Scaffolding involves matching the level of assistance to the child's capabilities. Five factors contribute towards towards effective scaffolding
Ensuring the task is easy
Gaining and maintaining a child's interest
Demonstrating the task
Keeping the child's frustration under control
Stressing elements that will help create a solution to the task
Wood and Middleton (1975)
Mothers were shown how to construct a pyramid from wooden blocks. During the session, children had to complete the task without help. The following types of behaviour were identified: general verbal instruction; specific verbal instruction; drawing attention to materials; preparation and model. This study shows scaffolding is a support structure that gradually taken away by the more knowledgable person as the child progresses during a task. It was concluded that the mothers who changed their help on the basis of the child's response were more likely to have a child who later succeeded in the task.
Conner, Knight and Cross (1997)
studied the effects of scaffolding on 2 year olds who were asked to complete literary and problem-solving tasks. Previous studies had studied on scaffolding from mothers, but this one look at fathers' too, and found the two to be equally effective. Also, the quantity of scaffolding provided a good prediction for how well the child would perform the tasks. The researchers conducted a follow-up session to find out if the effects of scaffolding continued to be beneficial in the children's education, and found that children who had received good scaffolding continued to perform better than those who had received poor scaffolding.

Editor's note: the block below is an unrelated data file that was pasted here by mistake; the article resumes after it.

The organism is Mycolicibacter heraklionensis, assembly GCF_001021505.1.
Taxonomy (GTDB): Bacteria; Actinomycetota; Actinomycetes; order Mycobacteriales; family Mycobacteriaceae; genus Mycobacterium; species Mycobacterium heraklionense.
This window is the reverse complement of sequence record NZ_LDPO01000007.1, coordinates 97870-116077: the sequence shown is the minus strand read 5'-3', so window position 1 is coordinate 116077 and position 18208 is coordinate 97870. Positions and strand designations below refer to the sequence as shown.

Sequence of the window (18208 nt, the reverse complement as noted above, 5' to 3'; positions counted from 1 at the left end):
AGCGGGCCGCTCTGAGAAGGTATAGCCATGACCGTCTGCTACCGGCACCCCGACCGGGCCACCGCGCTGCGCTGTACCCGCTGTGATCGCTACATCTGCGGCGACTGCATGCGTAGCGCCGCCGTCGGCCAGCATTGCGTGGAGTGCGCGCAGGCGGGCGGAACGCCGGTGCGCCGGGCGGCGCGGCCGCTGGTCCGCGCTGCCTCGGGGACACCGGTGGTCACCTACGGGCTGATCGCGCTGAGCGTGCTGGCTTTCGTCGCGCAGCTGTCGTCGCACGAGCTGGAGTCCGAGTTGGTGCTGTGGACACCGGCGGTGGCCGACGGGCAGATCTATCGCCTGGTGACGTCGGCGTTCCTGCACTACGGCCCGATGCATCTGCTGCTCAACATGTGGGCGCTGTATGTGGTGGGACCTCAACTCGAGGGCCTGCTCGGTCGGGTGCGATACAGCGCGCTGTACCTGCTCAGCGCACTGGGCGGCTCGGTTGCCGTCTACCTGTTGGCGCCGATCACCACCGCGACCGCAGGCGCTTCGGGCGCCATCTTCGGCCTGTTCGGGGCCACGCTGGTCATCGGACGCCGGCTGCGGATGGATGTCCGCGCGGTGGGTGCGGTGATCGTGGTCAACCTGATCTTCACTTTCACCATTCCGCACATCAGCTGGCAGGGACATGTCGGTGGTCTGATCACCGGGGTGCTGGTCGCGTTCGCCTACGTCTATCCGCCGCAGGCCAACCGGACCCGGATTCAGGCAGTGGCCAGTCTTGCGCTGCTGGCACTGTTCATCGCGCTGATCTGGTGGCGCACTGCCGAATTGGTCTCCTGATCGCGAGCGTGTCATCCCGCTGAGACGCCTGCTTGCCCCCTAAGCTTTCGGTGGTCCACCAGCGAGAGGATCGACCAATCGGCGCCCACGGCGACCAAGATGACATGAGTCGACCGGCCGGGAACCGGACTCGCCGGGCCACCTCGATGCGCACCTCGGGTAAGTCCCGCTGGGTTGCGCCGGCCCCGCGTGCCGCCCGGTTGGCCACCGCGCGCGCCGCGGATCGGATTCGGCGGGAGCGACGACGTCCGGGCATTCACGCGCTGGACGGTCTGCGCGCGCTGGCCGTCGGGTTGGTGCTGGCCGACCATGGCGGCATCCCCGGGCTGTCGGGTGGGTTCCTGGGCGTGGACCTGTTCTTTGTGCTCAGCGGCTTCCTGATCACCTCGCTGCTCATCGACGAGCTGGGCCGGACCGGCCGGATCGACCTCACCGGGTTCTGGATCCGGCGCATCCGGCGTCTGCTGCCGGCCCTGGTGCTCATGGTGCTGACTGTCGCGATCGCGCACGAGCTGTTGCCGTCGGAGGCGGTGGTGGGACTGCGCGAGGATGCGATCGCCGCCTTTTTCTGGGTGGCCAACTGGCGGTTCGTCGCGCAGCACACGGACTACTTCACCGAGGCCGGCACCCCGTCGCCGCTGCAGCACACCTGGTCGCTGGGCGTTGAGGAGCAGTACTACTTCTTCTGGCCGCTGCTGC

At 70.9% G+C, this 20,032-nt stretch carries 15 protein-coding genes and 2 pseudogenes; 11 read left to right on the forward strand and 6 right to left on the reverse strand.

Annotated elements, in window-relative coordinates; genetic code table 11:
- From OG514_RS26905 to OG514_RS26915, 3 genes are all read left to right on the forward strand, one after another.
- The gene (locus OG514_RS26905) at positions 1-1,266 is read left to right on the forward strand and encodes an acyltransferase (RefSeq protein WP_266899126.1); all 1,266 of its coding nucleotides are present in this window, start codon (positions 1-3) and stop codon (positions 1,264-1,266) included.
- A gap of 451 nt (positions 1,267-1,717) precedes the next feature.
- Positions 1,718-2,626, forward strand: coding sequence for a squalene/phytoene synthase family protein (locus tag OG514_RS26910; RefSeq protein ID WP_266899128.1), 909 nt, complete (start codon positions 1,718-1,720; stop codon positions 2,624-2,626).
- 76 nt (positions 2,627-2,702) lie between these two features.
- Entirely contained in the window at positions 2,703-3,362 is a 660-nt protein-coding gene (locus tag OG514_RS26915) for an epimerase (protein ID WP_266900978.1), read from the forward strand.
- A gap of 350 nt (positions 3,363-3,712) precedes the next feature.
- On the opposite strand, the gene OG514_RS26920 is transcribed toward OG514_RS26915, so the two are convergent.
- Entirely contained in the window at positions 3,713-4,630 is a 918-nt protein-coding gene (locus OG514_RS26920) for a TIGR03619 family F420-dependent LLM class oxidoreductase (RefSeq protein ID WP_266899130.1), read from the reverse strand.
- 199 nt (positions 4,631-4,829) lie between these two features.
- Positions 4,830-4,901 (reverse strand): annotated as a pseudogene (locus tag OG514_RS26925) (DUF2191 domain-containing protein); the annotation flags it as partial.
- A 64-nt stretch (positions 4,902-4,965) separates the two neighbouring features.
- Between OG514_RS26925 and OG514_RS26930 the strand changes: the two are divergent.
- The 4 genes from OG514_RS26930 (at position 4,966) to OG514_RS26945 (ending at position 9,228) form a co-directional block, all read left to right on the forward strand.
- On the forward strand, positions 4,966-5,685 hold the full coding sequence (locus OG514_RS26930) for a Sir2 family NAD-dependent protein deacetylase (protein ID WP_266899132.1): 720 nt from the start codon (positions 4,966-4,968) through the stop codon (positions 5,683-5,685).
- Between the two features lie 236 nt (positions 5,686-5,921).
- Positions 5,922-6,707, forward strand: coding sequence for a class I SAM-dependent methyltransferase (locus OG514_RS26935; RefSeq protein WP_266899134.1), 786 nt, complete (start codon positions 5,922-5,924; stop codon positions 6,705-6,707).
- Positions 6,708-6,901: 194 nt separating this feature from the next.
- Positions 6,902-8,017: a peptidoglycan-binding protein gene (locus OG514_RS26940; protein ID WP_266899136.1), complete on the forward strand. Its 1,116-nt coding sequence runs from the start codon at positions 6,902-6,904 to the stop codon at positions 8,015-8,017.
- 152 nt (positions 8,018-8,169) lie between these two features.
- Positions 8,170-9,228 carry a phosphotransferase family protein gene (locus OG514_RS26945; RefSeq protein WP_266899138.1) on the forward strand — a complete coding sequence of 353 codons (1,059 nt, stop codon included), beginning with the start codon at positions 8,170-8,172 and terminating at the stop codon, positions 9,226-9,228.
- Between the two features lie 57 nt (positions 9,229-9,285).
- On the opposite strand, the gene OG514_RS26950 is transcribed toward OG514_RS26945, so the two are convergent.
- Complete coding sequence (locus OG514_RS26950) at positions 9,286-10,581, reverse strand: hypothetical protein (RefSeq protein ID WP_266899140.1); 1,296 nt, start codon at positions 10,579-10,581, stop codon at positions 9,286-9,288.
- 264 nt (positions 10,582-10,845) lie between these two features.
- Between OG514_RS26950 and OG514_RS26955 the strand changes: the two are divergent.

Vygotsky's theory improves upon Piaget's theory as showing how important the role of social context is in a child's development. Although
shows some evidence of there being differences, which Vygotsky's theory covers.
Children's cognitive development is also affected by their levels of motivation, so Vygotsky's theory has been criticised for overestimating the importance of the social environment.
It's not made clear what types of social interaction are most beneficial for children's learning, and so the theory has again been criticised for not being precise enough.
Social interactions between parents and children don't always have beneficial effects, and can result in the child becoming stubborn rather than learning well.
Vygotsky's explanation that the instruction provided in a social situation was the reason that children developed clear thinking has been disputed by
Light et al (1994)
. Their experiment consisted of pairs of children working on a task on a computer, and even when one child remained silent, the other performed the task more successfully. This is because of social facilitation, which is the motivational effect others have upon us when they're observing us.
Vygotsky suggested that all children should learn relatively easily when they are young provided that they have social support from parents and teachers, but some children with excellent support can take a long time to master complex skills, which means that other factors must be involved.